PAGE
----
Well, I was worried now, let me tell you. They were talking about extraditing Raoul to Wyoming. There’s no justice in Wyoming! That’s frontier country up there, with posses and lynchings and saloons and country stores and town meetings and old Indian chiefs who live on the outskirts and offer terse advice to cowboys who pass through as they search the territory for the outlaw who shot their brother. This was no place for a domesticated Argentine!

But I was also excited, as I mentioned. All those hours of watching “Law & Order” were finally paying off, because I knew how things were going to work. Raoul had said on the phone that he couldn’t afford a lawyer, and I’d said, “Well, you have the right to an attorney, and if you can’t afford an attorney, one will be provided for you.” I could have told him the rest of his rights, too, if so required. And I knew that if they were serious about these charges, they’d probably send detectives — ooh, real detectives! — to the house to search his room. The search warrant would only cover his bedroom and the common areas, though, and would not include my room, which I was relieved to realize, not because I have anything to hide, but because they always make such a big mess when they conduct those searches. I don’t want detectives rifling through my stuff.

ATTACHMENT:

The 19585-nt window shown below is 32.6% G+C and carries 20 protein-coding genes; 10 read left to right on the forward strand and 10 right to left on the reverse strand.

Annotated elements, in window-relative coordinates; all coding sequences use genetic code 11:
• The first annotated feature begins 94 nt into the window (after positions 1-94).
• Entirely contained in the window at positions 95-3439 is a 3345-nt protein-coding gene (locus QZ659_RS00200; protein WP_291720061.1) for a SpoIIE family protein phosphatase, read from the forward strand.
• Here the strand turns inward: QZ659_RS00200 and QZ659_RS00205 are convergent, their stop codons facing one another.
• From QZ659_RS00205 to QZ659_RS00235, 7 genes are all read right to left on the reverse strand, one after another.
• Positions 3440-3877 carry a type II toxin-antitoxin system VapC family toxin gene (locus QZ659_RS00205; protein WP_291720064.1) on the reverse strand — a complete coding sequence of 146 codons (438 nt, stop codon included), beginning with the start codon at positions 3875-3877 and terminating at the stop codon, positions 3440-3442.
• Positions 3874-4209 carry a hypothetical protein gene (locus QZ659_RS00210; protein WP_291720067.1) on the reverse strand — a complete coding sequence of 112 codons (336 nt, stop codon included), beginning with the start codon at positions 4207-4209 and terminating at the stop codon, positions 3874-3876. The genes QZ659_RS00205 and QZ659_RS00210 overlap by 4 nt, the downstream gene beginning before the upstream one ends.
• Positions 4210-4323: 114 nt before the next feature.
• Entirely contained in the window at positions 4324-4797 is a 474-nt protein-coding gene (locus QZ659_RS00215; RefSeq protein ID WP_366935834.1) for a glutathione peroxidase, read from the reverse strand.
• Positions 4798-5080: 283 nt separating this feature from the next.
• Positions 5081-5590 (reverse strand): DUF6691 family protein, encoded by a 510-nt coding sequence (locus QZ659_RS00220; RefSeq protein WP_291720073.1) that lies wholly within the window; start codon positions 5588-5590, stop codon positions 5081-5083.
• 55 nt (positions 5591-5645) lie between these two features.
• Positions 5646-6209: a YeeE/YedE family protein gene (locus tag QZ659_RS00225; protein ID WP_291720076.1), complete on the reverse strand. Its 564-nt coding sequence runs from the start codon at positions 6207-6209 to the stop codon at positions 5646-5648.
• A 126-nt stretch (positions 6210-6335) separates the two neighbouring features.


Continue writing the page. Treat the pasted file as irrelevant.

So I was a little disappointed the next day when Raoul appeared before a judge who quickly realized, as did the stormtroopers in “Star Wars,” that Raoul was not the fugitive they were looking for, that he could go about his business, and that he could move along. The actual bad guy, it turns out, has four names to Raoul’s three, and only two of them match. I’d rather not believe that Utah police officers see a “WANTED” poster for a Mexican fugitive and then arrest the next Latino they happen to stumble across, but I guess it’s possible.

At any rate, no charges were filed, but Raoul’s troubles were not over. It seems he had allowed his visa to expire, which fact the immigration department was not pleased to learn when the Orem Police Department helpfully informed them of it. Consequently, Raoul remained in jail for another two weeks while he accumulated the necessary bail money, which I assume he did by making license plates.